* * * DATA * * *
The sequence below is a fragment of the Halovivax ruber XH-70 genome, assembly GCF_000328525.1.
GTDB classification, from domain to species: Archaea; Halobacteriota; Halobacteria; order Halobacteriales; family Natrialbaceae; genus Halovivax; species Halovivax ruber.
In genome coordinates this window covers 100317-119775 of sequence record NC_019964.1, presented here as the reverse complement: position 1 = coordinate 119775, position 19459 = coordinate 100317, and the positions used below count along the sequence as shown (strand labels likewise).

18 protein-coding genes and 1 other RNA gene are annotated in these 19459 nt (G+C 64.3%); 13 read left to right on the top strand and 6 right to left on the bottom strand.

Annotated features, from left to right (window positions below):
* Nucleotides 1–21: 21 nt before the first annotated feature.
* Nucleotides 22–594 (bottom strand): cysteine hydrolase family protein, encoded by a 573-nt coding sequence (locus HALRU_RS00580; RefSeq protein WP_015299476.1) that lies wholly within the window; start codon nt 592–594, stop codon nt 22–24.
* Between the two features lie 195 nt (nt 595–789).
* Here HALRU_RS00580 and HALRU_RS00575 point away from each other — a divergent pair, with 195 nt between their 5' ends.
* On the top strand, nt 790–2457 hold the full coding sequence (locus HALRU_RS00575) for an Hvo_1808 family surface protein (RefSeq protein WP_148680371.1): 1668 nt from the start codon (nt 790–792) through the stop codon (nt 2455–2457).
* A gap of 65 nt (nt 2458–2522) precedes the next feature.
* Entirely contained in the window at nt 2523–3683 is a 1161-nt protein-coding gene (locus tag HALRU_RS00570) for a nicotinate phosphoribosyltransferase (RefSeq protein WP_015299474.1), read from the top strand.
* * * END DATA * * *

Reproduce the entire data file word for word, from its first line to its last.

The sequence below is a fragment of the Halovivax ruber XH-70 genome, assembly GCF_000328525.1.
GTDB classification, from domain to species: Archaea; Halobacteriota; Halobacteria; order Halobacteriales; family Natrialbaceae; genus Halovivax; species Halovivax ruber.
In genome coordinates this window covers 100317-119775 of sequence record NC_019964.1, presented here as the reverse complement: position 1 = coordinate 119775, position 19459 = coordinate 100317, and the positions used below count along the sequence as shown (strand labels likewise).

18 protein-coding genes and 1 other RNA gene are annotated in these 19459 nt (G+C 64.3%); 13 read left to right on the top strand and 6 right to left on the bottom strand.

Annotated features, from left to right (window positions below):
* Nucleotides 1–21: 21 nt before the first annotated feature.
* Nucleotides 22–594 (bottom strand): cysteine hydrolase family protein, encoded by a 573-nt coding sequence (locus HALRU_RS00580; RefSeq protein WP_015299476.1) that lies wholly within the window; start codon nt 592–594, stop codon nt 22–24.
* Between the two features lie 195 nt (nt 595–789).
* Here HALRU_RS00580 and HALRU_RS00575 point away from each other — a divergent pair, with 195 nt between their 5' ends.
* On the top strand, nt 790–2457 hold the full coding sequence (locus HALRU_RS00575) for an Hvo_1808 family surface protein (RefSeq protein WP_148680371.1): 1668 nt from the start codon (nt 790–792) through the stop codon (nt 2455–2457).
* A gap of 65 nt (nt 2458–2522) precedes the next feature.
* Entirely contained in the window at nt 2523–3683 is a 1161-nt protein-coding gene (locus tag HALRU_RS00570) for a nicotinate phosphoribosyltransferase (RefSeq protein WP_015299474.1), read from the top strand.